In a way, though, the fight is everywhere. As political operatives tell it, a single reversed vote in each ward in 2000 would have changed the outcome here.
So on a morning in downtown Milwaukee, young interns from the League of Conservation Voters ‹ one of several independent groups directing attention on Wisconsin voters on behalf of causes and candidates ‹ led cheers for Senator Kerry on a busy street corner. The volunteers then marched door to door to chat about what they call President Bush's grade of "F" on the environment in a state known for its lakes, streams and farmland; they intend, they say, to visit 150,000 Wisconsin homes three times before Election Day.
Meanwhile, one Milwaukee woman spends at least 40 hours a week volunteering for the Bush campaign, she says. The official Bush campaign Web site features the woman, Kari Rae (she does not use her full name to avoid unwanted phone calls) as its "No. 1" volunteer nationally for having, it says, recruited 226 volunteers, signed up 5 friends, contacted 294,490 people to register to vote, called 89 radio talk shows and written 21,288 letters to news editors.
"I am committed to this president," Kari Rae, 52, said.
No Republican presidential candidate has won the state since Ronald Reagan did two decades ago, but that may mean less than it would somewhere else. Partisan politics are complicated here. Since the days of Robert M. LaFollette, this state's Progressive governor of a century ago, Wisconsin voters have defined themselves by independence: they happily split tickets and rarely cling to a particular political party for the sake of loyalty.
Although both of its United States senators are Democrats, the state's House members are evenly split between the parties, and Republicans dominate both bodies in the Legislature in Madison. For now, most statewide polls show Mr. Bush and Mr. Kerry in a near tie.
In addition to the situation in Iraq, a critical question for both parties is voters' perception of the economy. Between January 2001 and January 2004, Wisconsin, a state with a strong manufacturing base, lost 79,000 factory jobs. Then came surprising news this June from state labor statisticians: Unlike some of the other manufacturing-based battleground states, Wisconsin had begun to see a surge in new jobs.
Republicans have pointed to the 20,900 new manufacturing jobs since January as evidence of a crucial and optimistic trend for November.
"The economy is doing better," said Tony V. Nestoras, 40, a computer programmer from the suburbs of Milwaukee. "And Bush deserves at least some of the credit for that. Who knows where we'd be if Gore had won."Some workers, though, question the quality of the new jobs. "We're talking low-wage jobs and no benefits," said Susan Conhartoski, 32, of South Milwaukee, whose husband, John, was out of work for a year.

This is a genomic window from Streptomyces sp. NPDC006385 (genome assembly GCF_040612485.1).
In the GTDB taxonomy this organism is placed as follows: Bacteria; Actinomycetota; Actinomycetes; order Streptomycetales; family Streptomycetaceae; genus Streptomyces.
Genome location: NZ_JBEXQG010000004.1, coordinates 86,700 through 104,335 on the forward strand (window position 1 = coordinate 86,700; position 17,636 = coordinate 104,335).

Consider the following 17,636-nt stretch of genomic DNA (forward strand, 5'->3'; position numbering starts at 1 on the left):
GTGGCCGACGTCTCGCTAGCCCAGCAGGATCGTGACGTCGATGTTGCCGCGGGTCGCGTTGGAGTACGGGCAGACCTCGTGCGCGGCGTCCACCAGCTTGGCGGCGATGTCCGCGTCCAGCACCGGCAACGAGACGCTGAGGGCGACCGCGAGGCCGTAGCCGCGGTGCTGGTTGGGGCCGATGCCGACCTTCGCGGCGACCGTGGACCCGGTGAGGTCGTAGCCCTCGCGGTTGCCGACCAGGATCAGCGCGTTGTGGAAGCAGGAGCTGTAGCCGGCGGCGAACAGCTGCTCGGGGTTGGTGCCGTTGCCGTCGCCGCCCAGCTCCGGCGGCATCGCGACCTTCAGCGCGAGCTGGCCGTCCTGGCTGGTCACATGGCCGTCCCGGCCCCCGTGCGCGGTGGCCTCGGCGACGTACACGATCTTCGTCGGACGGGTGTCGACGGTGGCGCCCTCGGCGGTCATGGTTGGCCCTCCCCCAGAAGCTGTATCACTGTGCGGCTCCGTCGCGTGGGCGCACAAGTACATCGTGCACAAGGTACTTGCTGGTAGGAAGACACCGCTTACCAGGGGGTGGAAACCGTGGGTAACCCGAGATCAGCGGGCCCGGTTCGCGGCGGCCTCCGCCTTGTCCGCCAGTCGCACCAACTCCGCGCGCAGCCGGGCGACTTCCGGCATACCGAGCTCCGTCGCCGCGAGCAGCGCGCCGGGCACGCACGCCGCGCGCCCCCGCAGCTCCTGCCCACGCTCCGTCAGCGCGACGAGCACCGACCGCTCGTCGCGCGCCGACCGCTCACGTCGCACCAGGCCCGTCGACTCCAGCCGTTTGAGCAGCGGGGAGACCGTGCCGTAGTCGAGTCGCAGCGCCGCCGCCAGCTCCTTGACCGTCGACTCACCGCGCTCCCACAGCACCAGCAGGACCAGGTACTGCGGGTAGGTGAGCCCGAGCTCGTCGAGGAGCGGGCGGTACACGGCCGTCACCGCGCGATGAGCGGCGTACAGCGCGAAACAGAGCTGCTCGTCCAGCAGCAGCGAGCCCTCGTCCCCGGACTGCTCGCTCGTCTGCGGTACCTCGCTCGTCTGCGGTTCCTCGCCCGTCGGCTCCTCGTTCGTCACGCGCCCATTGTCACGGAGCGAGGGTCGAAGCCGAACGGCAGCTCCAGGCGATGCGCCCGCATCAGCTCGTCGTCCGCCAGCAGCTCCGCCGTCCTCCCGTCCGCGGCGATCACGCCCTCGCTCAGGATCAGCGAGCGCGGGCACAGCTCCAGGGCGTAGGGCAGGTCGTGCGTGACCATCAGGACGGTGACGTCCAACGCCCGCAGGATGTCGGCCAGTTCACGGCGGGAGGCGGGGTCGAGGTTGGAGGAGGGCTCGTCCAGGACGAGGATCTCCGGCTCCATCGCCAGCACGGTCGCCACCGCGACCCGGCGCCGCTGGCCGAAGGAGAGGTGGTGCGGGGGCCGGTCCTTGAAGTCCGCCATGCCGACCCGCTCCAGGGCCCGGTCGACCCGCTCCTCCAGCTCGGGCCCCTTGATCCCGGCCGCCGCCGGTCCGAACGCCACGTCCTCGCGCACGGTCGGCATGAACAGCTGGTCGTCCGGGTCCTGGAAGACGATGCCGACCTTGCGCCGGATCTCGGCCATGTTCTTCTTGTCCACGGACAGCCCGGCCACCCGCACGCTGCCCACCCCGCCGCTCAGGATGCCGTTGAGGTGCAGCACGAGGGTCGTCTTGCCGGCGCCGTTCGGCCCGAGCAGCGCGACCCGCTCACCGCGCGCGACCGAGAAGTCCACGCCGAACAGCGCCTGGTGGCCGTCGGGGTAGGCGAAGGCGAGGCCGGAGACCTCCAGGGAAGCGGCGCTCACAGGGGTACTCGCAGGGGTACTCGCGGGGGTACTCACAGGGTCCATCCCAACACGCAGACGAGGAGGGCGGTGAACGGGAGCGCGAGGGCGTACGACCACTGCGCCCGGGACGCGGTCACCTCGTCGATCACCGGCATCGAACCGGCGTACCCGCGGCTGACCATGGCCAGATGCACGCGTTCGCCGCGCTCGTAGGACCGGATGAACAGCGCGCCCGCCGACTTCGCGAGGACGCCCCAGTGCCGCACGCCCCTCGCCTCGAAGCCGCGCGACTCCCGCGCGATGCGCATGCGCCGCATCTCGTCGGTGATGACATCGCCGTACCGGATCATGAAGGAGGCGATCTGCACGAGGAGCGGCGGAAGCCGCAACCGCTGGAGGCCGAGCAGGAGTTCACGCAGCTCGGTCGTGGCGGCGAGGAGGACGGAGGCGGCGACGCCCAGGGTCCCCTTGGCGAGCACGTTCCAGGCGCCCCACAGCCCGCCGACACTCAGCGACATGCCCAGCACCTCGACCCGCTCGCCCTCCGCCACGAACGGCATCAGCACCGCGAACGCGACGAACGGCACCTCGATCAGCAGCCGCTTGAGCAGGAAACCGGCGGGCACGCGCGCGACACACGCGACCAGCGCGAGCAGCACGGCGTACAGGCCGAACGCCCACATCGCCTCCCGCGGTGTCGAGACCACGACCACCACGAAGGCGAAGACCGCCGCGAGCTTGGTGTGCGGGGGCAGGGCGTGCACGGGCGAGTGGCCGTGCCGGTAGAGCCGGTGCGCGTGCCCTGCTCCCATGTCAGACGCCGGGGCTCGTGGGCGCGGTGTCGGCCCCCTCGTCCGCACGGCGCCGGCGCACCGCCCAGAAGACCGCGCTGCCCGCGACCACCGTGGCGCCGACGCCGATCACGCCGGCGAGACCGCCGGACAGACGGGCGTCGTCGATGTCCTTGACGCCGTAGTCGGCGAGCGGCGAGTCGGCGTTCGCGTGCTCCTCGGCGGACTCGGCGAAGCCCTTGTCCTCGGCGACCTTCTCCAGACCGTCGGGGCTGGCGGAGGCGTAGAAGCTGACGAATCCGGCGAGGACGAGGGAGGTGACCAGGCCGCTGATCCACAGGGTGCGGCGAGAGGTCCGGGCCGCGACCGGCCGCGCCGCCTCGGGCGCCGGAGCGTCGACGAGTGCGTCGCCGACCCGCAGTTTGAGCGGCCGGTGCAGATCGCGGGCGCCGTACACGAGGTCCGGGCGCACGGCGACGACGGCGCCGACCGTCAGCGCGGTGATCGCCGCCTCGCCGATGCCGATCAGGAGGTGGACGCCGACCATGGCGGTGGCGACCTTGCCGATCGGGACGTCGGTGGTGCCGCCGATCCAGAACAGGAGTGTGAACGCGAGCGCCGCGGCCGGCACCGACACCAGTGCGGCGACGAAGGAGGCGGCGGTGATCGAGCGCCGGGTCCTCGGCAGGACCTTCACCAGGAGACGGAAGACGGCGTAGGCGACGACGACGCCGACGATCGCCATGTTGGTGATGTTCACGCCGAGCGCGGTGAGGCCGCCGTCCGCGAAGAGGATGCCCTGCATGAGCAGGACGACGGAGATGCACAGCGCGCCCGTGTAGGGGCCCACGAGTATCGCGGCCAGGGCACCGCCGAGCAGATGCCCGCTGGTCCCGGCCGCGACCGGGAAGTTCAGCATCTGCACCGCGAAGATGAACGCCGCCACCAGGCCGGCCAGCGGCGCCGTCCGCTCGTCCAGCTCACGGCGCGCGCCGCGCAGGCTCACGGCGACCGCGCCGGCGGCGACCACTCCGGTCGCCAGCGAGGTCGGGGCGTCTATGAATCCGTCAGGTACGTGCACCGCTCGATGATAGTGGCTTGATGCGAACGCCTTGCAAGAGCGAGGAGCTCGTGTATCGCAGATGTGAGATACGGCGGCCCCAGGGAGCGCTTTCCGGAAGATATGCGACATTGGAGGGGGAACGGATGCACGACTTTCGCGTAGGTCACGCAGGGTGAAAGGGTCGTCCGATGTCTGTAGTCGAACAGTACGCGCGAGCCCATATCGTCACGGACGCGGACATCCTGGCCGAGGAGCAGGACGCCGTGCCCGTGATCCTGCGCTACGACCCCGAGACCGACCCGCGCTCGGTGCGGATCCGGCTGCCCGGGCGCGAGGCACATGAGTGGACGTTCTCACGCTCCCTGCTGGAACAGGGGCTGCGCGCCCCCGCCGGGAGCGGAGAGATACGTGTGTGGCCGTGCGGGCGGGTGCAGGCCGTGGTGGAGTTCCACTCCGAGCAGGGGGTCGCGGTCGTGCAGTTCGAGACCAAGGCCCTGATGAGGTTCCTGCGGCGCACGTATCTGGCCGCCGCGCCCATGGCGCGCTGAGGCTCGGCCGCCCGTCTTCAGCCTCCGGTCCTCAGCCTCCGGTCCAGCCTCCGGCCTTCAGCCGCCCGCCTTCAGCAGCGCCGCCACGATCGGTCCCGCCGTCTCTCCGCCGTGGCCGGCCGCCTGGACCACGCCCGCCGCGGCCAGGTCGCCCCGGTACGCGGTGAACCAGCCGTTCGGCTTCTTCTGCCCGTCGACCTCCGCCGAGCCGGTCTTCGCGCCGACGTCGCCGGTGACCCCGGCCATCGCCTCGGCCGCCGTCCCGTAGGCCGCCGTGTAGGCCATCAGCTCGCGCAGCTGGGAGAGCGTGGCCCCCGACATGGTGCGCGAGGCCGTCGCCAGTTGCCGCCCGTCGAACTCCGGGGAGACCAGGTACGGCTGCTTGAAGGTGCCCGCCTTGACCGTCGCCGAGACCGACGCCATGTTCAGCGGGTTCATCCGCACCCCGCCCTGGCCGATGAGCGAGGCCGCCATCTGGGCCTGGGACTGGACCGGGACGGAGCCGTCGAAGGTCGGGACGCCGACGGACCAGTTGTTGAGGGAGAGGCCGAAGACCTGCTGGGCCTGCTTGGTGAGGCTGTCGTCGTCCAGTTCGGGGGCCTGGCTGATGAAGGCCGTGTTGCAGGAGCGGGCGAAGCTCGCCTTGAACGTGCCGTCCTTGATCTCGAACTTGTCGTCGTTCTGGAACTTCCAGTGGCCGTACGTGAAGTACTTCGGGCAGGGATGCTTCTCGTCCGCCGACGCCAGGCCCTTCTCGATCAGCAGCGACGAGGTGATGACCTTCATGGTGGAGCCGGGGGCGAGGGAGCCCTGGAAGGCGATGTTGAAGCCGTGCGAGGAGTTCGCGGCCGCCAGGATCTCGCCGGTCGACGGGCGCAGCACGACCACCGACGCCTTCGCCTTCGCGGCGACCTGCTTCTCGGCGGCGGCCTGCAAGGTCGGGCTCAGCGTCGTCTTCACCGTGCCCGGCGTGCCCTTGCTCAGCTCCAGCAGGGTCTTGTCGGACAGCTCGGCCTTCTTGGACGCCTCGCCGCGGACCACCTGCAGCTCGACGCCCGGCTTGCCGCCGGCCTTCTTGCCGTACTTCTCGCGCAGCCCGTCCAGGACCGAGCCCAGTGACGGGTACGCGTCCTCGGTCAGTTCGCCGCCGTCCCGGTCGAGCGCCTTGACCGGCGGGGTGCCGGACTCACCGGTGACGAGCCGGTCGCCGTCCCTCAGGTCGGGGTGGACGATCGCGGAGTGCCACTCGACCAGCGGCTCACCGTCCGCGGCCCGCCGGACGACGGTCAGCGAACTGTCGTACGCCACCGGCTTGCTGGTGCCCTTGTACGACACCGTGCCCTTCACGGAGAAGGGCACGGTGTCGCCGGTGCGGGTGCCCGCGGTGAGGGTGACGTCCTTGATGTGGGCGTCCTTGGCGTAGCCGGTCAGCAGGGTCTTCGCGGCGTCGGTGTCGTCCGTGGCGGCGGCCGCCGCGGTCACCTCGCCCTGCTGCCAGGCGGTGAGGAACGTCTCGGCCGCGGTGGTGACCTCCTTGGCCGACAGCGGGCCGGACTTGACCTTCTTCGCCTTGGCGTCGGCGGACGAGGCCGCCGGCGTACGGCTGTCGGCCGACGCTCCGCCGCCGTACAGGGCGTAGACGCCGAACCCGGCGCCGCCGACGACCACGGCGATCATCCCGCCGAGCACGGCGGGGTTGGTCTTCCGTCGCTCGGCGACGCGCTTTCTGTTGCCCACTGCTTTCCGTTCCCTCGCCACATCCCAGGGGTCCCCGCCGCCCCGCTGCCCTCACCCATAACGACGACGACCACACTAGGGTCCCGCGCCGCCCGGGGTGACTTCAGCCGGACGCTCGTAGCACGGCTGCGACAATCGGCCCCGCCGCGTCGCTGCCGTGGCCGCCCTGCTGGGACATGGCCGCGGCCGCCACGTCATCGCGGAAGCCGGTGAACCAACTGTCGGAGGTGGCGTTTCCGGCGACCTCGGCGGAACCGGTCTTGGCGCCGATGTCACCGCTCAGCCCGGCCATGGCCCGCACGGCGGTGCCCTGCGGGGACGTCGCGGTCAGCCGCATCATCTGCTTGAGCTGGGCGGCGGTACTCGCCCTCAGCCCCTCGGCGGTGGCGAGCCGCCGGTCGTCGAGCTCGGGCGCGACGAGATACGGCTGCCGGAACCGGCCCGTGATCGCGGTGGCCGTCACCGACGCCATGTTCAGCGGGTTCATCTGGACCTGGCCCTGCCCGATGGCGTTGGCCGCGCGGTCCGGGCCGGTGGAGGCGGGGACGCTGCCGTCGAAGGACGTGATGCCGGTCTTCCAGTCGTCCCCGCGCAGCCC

David E. Azarian, the owner of the Main Street General Store in Racine for 25 years, said his sales had been down for three years running. Even as state officials described signs of recent improvement, Racine lost another business: In June, Color Arts, a graphics imaging company, shut down, leaving 226 people unemployed. "Say what you will, but I say the economy is doing terribly," Mr. Azarian, 60, said.
Democrats hope the choice of Senator John Edwards as Mr. Kerry's running mate will help the ticket. In the primary election here, Senator Edwards campaigned hard and had a strong second-place showing. "Edwards helps," said Jon Di Piazza, an undecided voter from Middleton. "He came off well here."
Ralph Nader, meanwhile, remains a question mark for Democrats. Mr. Nader won 94,000 votes ‹ about 4 percent of the vote ‹ in 2000, and he should have no trouble getting on the ballot as an independent: only 2,000 signatures are required by a Sept. 7 deadline.
Senator Russell D. Feingold, a Democrat considered by some to be one in Wisconsin's long line of political mavericks, also faces a contest this fall, potentially complicating the presidential race. Four Republicans are vying for the chance to try to unseat Mr. Feingold, and some Republicans leaders say they hope to make an issue of his lone vote in the Senate against the broad antiterrorism legislation known as the USA Patriot Act.
Still, the voters' thoughts keep coming back to Iraq. In Appleton, beside the Fox River on the state's eastern side, opinions on the war were starkly divided.
Eating in a cafe on the downtown thoroughfare, Angie Schiesl, a hairdresser, said she was unfazed by findings that intelligence information used to justify the war against Iraq was flawed.
"Something had to be done with Saddam Hussein," said Ms. Schiesl, 41, who said she voted for Mr. Bush in 2000 and would do so again. "The weapons of mass destruction don't matter."
A block away, Brad Lindert, 21, said the war was probably the single most important election issue for him.
"I still cannot figure out what we are doing there," said Mr. Lindert, who said he would vote for Mr. Kerry in November. "I don't know what Kerry will do about it. I don't know what anyone can do about it. But at this point, I don't like what Bush is doing."